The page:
Hello John

Yes, I know about flavourings, did some work for an industry journal 
at one time. I didn't think "science" was called for, McDonald's's 
$10 mil seemed to say it all.

Best

Keith



>Keith Addison wrote:
>
> >>>
> >>>I have been told that McDonalds fry oil is the same the world over and
> >>>contains 30% chicken fat.
> >>
> >>Your source was misinformed. In the US, McDonald's uses 100% veggie oil.
> >>In fact, when they switched over from a cottonseed oil/tallow blend to
> >>100% veggie oil in the early 90s, they worked extensively with chemists
> >>at IFF to make sure the unique flavor of McDonald's fries was not altered.
> >>
> >>John
> >
> >
> >
> > Wow, John you even spell "McDonald's" right!
> >
> > The rest of it's not right though. (No, I'm not a vegetarian.)
>
>
>The source you list is rather long on outrage and rather short on
>science. I am quite aware of the complaint raised by various vegetarian
>groups against McDonald's on this topic and frankly I didn't think it
>was revelent to the discussion at hand so I didn't get into it in my
>brief response above.
>
>In the US at least, food flavors can be classified as as natural or
>artifical. These flavors are provided to food processors and consumer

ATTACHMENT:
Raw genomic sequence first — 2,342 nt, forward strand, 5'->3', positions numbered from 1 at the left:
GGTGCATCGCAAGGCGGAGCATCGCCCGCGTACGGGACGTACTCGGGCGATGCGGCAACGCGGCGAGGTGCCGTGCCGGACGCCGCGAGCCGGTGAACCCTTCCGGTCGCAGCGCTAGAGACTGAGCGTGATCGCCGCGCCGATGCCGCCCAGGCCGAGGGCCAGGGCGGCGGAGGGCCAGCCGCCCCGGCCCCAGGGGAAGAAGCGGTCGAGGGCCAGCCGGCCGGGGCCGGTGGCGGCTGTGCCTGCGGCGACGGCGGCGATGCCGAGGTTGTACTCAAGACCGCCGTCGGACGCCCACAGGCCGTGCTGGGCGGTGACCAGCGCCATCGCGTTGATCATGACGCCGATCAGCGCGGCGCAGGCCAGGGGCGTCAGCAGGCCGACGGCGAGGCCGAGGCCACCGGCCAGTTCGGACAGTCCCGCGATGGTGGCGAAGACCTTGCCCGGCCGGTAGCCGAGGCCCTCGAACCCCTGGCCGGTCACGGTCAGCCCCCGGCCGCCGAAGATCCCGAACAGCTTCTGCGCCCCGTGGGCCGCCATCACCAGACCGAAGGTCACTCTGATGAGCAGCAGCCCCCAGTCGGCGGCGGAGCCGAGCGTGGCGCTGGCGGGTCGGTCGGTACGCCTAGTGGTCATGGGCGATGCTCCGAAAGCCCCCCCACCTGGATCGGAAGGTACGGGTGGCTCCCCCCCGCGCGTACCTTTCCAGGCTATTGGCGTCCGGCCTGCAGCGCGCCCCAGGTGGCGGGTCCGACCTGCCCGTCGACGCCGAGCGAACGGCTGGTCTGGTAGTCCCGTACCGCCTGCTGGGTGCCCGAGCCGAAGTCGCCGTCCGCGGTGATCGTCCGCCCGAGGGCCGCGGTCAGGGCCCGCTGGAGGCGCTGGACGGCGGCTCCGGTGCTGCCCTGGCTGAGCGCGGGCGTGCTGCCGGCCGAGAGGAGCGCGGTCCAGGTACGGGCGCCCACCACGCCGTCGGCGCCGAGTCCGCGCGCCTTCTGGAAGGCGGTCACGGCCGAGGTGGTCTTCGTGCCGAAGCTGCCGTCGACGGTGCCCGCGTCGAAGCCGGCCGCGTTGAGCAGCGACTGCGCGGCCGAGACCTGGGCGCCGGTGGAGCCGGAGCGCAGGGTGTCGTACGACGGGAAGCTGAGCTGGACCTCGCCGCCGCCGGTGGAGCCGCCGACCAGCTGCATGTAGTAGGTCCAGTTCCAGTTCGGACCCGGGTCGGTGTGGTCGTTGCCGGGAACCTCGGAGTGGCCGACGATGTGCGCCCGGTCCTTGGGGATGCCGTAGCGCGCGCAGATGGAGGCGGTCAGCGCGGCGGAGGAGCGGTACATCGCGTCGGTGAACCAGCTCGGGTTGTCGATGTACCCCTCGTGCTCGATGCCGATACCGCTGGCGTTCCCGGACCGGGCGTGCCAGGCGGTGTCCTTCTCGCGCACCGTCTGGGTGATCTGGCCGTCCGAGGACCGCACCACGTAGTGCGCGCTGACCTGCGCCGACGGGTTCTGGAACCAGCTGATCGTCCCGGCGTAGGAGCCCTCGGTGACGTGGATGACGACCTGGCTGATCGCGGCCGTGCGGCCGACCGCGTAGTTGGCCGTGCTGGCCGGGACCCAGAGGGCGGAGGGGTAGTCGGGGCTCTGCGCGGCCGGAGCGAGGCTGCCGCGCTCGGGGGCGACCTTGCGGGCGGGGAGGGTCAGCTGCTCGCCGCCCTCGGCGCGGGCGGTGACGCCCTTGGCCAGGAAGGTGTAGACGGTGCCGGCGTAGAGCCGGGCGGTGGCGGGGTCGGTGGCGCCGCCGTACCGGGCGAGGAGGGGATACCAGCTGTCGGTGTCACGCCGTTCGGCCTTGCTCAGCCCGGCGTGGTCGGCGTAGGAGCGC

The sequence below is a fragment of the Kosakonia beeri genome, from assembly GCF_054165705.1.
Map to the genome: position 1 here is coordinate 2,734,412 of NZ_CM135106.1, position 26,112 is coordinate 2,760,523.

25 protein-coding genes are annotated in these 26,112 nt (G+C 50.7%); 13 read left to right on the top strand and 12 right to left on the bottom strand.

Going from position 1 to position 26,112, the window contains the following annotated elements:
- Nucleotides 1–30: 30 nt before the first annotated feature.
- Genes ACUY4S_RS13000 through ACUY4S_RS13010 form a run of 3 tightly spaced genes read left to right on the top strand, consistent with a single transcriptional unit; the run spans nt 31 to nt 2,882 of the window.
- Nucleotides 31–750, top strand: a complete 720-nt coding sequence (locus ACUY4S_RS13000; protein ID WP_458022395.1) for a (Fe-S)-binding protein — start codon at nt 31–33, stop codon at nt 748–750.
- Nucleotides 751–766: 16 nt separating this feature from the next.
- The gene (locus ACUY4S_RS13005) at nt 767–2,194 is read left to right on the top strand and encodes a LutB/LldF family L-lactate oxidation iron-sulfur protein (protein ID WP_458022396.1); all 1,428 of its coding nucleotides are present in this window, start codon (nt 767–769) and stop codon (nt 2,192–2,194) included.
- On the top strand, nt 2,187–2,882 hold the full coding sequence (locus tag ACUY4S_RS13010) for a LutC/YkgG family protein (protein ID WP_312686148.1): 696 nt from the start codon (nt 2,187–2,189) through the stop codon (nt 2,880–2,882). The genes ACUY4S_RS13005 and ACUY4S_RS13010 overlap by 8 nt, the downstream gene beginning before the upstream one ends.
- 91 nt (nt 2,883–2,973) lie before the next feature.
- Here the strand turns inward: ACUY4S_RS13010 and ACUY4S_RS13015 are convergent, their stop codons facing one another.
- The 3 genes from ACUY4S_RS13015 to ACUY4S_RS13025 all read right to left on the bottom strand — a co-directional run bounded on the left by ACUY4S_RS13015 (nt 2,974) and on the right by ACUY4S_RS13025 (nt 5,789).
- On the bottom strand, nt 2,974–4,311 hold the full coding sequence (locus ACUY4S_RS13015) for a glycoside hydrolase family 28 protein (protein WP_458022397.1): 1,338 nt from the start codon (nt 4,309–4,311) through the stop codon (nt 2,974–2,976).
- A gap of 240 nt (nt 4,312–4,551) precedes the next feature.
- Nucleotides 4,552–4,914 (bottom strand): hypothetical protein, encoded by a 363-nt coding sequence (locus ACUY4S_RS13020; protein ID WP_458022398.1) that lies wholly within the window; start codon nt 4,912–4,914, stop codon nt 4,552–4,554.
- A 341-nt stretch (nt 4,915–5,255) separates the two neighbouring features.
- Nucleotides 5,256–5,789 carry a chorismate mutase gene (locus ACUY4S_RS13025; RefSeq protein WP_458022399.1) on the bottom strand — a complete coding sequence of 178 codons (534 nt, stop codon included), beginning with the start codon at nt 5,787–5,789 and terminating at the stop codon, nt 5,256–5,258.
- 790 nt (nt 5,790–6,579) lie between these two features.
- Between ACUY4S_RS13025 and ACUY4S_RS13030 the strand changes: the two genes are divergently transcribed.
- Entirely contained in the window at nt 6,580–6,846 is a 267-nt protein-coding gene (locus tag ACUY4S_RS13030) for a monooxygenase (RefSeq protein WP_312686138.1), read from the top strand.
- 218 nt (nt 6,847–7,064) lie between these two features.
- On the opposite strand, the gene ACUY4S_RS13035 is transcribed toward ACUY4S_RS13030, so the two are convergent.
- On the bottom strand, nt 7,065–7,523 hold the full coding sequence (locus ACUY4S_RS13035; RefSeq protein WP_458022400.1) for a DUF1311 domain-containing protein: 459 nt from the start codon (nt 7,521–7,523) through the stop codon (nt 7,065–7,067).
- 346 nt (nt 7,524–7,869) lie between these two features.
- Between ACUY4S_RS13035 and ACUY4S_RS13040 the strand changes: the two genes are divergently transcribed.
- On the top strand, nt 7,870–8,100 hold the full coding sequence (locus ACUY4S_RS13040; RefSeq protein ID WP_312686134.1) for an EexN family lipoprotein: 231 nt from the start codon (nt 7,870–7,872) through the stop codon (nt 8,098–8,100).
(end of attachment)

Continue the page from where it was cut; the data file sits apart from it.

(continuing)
>products companies by flavor & fragrance houses like Quest, Givaudan,
>IFF and others. Typically, the exact composition of these flavors are
>trade secrets but the source of starting material determines whether the
>flavor is labelled natural or artifical. Generally, these flavors only
>need to be added in trace amounts.
>
>The "essence of beef" refered to in your link is just such a 'natural
>flavor'. The fact of the matter remains that prior to 1990, McDonald's
>used a 93% cottonseed/7% beef tallow blend. In 1990, because of concerns
>about cholesterol, they switched to 100% vegatable oil to which a tiny
>amount natural flavor, developed at IFF, had been added to mimic the
>unique flavor profile of tallow cooked fries.
>
>Feel free to excoriate McDonald's to your heart's content. God knows
>they make a nasty product and they aren't a very nice corporate citizen.
>However, given the discussion at hand, namely making biofuel, the tiny
>amounts of natural flavor are irrelevent and thus I stand by my previous
>statement. I'm sorry if my prior brevity led to any confusion.
>
>As to whether or not McDonald's fries actually contain "beef", I
>couldn't say. Ironically, given the odd legal semantics of food flavor
>labeling,  a 'natural beef flavor' may not come from a cow at all. When
>I was a product developer for a large multinational food company, I
>worked on a product that included a "natural roasted chicken flavor"
>that was derived entirely from hydrolyzed yeast proteins. The yeast
>protein was natural, and the additive gave the impression of roasted
>chicken, hence "natural roasted chicken flavor." Of course, I can't
>speak to whether the natural tallow flavor used by McDonald's came from
>a cow or not. Only the chemists at IFF know for sure.
>
>John



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